- 42% - Buy my own place;
- 30% - Go back to school/getting more education or training;
- 29% - Pay off student loans or other debt;
- 27% - Start a family;
- 25% - Save for retirement;
- 22% - Change jobs/cities;
- 20% - Get married;
- 17% - None of the above (accepted only this response);
- 4% - Do not know/cannot judge (accepted only this response).
OHIO YOUNG ADULTS ON THE PRESIDENTIAL ELECTION, VIEWS ON ELECTED LEADERS, THE MIDDLE CLASS AND THE IMPORTANCE OF FULL-TIME JOBS:
- Only 33% believe that today`s political leaders reflect the interests of young Americans.
- 73% believe that the lack of job opportunities is shrinking the American middle class.
- 64% of Ohio Millennials believe the availability of more quality, full-time jobs upon graduation is more important than lower student loan interest rates.
- 81% of 18-29 year olds in Ohio plan to vote in the election for President this year.
Generation Opportunity`s social media operations and grassroots organizers and volunteers have already engaged well over a hundred and thirty thousand young people online and at various events across Ohio over the course of the past year. They have trained student leaders on college campuses; co-sponsored trade shows, industry and manufacturing summits; participated in street fairs and local festivals; and attended happy hours for young professionals.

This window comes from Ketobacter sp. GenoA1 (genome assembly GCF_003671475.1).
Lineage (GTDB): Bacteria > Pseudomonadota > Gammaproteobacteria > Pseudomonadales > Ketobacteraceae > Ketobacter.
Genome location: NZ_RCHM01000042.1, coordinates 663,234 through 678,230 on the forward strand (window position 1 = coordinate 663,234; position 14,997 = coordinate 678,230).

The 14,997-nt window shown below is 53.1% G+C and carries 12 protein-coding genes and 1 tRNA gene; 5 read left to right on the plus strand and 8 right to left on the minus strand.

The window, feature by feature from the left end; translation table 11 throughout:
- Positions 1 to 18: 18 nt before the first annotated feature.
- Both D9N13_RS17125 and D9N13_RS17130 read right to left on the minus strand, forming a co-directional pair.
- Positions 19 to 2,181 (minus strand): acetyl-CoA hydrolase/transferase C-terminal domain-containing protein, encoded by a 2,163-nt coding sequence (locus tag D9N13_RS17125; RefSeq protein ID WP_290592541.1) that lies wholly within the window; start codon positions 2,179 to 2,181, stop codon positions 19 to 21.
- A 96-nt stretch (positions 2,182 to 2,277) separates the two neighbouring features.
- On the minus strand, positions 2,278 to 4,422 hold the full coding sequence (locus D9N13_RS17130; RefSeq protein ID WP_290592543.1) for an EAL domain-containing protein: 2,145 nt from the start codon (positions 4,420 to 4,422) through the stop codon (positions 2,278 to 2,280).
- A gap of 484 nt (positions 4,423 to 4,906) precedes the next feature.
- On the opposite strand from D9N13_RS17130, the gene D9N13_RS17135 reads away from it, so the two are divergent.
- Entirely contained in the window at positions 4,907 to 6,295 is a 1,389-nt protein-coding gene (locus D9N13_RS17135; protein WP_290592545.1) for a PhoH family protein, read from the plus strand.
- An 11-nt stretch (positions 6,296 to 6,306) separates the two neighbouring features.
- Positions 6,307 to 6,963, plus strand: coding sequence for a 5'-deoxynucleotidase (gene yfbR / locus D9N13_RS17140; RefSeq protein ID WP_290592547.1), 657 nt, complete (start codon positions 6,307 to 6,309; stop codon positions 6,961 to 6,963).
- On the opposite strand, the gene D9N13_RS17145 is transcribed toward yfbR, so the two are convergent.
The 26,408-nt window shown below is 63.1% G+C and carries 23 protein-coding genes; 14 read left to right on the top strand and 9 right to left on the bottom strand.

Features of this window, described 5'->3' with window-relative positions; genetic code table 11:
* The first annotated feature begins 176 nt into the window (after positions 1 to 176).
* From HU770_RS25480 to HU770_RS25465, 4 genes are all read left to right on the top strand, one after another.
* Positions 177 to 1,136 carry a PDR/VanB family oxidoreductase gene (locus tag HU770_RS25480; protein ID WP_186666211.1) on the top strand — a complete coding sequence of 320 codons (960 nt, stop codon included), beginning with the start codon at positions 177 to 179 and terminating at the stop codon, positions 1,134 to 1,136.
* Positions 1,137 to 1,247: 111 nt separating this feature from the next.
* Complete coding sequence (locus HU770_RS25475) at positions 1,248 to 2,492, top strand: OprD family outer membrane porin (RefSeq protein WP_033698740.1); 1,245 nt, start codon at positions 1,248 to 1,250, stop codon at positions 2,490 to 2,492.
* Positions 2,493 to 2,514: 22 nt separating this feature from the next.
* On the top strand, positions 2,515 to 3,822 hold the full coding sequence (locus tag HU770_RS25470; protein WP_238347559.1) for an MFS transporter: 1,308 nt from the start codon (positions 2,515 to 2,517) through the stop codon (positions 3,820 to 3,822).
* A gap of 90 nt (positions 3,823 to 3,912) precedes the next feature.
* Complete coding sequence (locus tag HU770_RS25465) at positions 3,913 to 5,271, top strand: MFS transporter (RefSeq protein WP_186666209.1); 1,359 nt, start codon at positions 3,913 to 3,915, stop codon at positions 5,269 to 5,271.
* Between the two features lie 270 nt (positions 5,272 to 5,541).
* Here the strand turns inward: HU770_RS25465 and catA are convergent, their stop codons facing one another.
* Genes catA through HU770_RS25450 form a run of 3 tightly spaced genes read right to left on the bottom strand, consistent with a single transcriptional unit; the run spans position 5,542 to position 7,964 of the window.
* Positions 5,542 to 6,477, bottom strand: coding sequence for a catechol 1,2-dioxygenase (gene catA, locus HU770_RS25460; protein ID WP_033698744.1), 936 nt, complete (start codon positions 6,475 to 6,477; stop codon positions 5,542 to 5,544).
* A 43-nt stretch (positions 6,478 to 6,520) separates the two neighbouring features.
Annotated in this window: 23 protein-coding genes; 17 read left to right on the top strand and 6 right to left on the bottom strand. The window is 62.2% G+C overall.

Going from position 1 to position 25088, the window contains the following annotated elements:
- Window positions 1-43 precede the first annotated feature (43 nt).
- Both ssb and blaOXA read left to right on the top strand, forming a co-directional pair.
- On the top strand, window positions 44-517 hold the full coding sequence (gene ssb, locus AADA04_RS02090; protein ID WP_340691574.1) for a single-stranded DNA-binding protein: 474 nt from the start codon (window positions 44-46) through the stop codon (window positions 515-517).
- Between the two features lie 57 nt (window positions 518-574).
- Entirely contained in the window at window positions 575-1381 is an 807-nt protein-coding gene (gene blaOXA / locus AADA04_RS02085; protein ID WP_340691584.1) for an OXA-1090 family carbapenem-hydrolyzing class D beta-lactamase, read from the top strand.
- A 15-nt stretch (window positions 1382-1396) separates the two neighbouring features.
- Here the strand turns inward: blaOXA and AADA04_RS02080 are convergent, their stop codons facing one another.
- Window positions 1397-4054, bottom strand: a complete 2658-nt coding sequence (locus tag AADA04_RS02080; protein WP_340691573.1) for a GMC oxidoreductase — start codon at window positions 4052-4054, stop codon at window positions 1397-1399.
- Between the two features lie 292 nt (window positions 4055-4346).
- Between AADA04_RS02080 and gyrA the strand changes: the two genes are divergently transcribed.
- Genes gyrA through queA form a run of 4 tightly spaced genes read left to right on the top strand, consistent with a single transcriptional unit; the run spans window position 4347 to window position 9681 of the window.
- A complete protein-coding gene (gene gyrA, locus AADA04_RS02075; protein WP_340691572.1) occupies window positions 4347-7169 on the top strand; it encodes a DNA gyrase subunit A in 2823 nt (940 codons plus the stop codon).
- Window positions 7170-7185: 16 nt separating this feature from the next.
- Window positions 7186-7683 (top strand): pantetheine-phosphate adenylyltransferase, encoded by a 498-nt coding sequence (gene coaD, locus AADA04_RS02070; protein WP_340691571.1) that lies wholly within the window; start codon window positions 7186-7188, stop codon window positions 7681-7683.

Field activities over the past year include the Ohio State Fair; the Fountain Square Summer Music Series in Cincinnati; the Ohio Growth Summit in Columbus; Buck-I-Frenzy at Ohio State University; Constitution Day in Cedarville; local Chamber of Commerce events throughout Cincinnati, Dayton, Dublin, Toledo, and Westerville; NCAA and NFL football games; a charity mud volleyball tournament in Dayton; and local community festivals in New Straitsville and Avon. Generation Opportunity is a member of the Chambers of Commerce in Akron, Columbus, and Dayton.